Smartphone Apps a Potential $30 Billion Industry
Mobile phone users have an insatiable appetite for downloading applications to make their smartphones smarter.
Satisfying that appetite rang the cash register to the tune of $4.2 billion in 2009 and that figure will increase to 6.2 billion for 2010, predict analysts at Gartner.
The technology research firm predicts that 80 percent of the mobile applications, or apps, downloaded in 2010 will be free and that advertising revenue from them will rake in about $600 million.
By 2013, Gartner said, mobile users will download more than 21 billion mobile apps, worth more than $30 billion from online stores such as Apple’s App Store, Google’s Android Marketplace, Blackberry’s App World, the Palm Software Store, and Windows Mobile Apps.
By then, free ad-sponsored mobile apps will generate almost 25 percent of mobile store revenues, up from 5 percent of revenues in 2009, said Carolina Milanesi, Gartner research director of mobile devices.
Currently, games are by far the most popular downloads, but other types of applications are gaining traction with the smartphone set.
“When looking at applications, [games] remain the most popular programs. However, mobile shopping, social networking, utilities and productivity tools are growing in popularity too and attracting increasing amounts of money,” Milanesi told TechNewsDaily.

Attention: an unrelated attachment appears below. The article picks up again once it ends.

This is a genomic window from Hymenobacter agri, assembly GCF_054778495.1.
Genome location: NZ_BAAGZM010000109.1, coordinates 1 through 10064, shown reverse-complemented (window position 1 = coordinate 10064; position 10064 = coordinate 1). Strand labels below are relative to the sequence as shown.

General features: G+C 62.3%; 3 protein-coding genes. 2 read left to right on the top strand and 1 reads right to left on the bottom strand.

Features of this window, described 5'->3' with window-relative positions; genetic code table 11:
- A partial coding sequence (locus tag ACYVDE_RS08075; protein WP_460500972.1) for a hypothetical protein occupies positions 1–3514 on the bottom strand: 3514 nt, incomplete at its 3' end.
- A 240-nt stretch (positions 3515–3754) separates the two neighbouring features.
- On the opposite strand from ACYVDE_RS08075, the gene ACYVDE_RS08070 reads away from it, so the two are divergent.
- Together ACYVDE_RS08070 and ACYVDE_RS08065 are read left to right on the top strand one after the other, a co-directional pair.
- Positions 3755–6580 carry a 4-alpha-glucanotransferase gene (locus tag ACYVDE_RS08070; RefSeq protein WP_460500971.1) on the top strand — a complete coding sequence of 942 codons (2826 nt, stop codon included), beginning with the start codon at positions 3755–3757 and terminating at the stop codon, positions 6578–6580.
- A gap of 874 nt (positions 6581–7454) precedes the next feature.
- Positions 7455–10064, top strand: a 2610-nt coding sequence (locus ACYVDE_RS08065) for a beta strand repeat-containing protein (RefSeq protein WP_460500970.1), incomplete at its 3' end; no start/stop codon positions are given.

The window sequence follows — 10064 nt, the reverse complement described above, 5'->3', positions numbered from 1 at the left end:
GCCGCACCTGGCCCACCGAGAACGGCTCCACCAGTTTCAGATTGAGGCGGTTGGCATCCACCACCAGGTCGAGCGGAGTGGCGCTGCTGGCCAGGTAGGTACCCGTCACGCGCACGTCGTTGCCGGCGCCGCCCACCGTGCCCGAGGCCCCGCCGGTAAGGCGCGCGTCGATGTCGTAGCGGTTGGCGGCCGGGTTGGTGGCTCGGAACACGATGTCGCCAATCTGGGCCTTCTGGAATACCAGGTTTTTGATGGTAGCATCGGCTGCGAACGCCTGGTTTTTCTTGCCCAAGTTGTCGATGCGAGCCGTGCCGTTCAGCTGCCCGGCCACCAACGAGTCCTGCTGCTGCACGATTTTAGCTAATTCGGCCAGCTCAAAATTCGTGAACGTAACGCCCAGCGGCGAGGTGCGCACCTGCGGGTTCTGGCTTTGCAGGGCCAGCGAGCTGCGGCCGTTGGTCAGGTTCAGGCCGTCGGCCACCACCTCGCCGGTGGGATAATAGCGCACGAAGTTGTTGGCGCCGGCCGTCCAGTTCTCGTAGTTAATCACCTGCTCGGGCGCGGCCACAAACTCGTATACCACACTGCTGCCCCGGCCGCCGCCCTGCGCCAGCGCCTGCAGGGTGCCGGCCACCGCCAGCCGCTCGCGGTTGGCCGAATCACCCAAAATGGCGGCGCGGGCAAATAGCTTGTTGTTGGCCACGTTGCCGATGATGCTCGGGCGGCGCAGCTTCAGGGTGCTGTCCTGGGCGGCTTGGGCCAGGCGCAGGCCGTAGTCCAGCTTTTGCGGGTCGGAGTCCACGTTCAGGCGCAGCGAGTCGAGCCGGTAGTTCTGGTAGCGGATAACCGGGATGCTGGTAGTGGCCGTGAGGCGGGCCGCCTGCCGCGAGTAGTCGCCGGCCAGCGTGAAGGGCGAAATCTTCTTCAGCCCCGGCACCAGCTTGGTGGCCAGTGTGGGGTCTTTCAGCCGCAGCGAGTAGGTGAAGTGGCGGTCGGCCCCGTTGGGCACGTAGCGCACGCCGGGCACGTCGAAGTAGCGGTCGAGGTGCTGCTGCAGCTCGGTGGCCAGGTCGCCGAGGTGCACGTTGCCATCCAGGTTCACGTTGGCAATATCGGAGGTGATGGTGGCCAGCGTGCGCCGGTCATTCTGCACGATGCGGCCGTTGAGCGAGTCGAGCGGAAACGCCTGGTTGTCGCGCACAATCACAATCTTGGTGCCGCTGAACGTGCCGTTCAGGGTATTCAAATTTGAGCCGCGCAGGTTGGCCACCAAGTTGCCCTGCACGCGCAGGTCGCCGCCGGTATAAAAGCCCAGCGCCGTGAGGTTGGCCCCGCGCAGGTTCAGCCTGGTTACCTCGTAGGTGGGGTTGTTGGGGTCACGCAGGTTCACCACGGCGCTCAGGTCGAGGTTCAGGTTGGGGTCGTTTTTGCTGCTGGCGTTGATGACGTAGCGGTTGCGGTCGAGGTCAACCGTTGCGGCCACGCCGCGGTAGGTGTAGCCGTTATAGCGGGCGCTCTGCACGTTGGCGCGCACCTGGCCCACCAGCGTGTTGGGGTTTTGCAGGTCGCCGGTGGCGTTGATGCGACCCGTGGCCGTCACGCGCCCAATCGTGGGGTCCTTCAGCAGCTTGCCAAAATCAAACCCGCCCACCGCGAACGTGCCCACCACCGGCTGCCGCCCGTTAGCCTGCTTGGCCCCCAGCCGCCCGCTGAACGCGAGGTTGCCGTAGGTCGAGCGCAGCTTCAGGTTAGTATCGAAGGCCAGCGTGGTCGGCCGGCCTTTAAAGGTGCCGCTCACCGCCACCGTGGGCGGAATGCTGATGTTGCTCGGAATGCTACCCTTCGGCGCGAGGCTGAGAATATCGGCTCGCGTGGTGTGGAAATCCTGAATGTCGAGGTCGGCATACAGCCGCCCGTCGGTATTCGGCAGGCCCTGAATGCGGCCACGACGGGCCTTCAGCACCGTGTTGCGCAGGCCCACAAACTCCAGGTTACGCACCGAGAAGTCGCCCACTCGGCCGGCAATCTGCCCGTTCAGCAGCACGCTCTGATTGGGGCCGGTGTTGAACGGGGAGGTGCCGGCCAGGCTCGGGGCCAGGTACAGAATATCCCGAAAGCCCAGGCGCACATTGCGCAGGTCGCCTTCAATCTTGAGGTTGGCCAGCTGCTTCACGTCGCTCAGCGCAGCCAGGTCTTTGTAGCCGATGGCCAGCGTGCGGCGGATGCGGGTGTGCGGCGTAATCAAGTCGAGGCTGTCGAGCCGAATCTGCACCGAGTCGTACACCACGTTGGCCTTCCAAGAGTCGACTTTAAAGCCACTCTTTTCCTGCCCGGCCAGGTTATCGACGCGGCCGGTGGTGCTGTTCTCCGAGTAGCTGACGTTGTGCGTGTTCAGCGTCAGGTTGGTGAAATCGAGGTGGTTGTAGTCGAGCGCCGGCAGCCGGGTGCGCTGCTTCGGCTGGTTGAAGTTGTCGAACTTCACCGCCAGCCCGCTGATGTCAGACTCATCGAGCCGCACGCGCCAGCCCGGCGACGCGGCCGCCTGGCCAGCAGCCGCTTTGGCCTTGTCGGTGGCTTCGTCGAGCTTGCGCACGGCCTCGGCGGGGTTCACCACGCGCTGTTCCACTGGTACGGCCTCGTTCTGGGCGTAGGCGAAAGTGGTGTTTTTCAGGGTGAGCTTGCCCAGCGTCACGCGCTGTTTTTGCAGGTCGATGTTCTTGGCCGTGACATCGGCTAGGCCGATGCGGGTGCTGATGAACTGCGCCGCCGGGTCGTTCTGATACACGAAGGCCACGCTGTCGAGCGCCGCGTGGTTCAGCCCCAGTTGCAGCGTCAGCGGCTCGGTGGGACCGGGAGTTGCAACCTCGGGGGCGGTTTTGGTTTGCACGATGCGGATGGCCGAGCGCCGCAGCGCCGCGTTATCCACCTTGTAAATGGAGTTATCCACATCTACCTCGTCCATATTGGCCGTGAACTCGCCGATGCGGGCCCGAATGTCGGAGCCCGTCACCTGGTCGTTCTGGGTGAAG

Free apps rule
Eighty percent of the 4.5 billion apps downloaded in 2009 were advertising-supported and free. That trend will only continue, Gartner said. By 2013, about 9 out of every 10 apps downloaded will be free. When users do crack open their wallets for an app, 99 cents will by far the most common price, followed by $1.99, $9.99 and $14.99, according to the prognostications.
Why would a developer offer a free app? Because a developer can sell advertising or charge for things within the application such as music downloads or delivery charges on items the user orders through the application.
The increase in smartphone sales is a key driver of consumers' application addiction, Milanesi said. There is also an increased need to differentiate devices from the software side as hardware becomes commoditized and features become standard across all devices. Users want to personalize their devices and download apps that will help them keep their smartphones current and relevant.
The availability and range of applications available for a device may become a deciding factor in the mobile wars.
“Application stores will be a core focus throughout 2010 for the mobile industry,” Milanesi wrote in the Gartner report, “and applications themselves will help determine the winner among mobile devices platforms. Consumers will have a wide choice of stores and will seek the ones that make it easy for them to discover applications they are interested in and make it easy for them when they have to. Developers will have to consider carefully not only which platform to support but also which store to promote their applications in.”
Because of the critical competitive role apps will have on a mobile phone's success, developers will be forced to create innovative apps. Users can expect to see apps being offered that take advantage of increasingly sophisticated mobile devices that incorporate features such as GPS navigation. “We will see applications being much more integrated with location, contacts and services increasing the level of contextuality,” said Milanesi.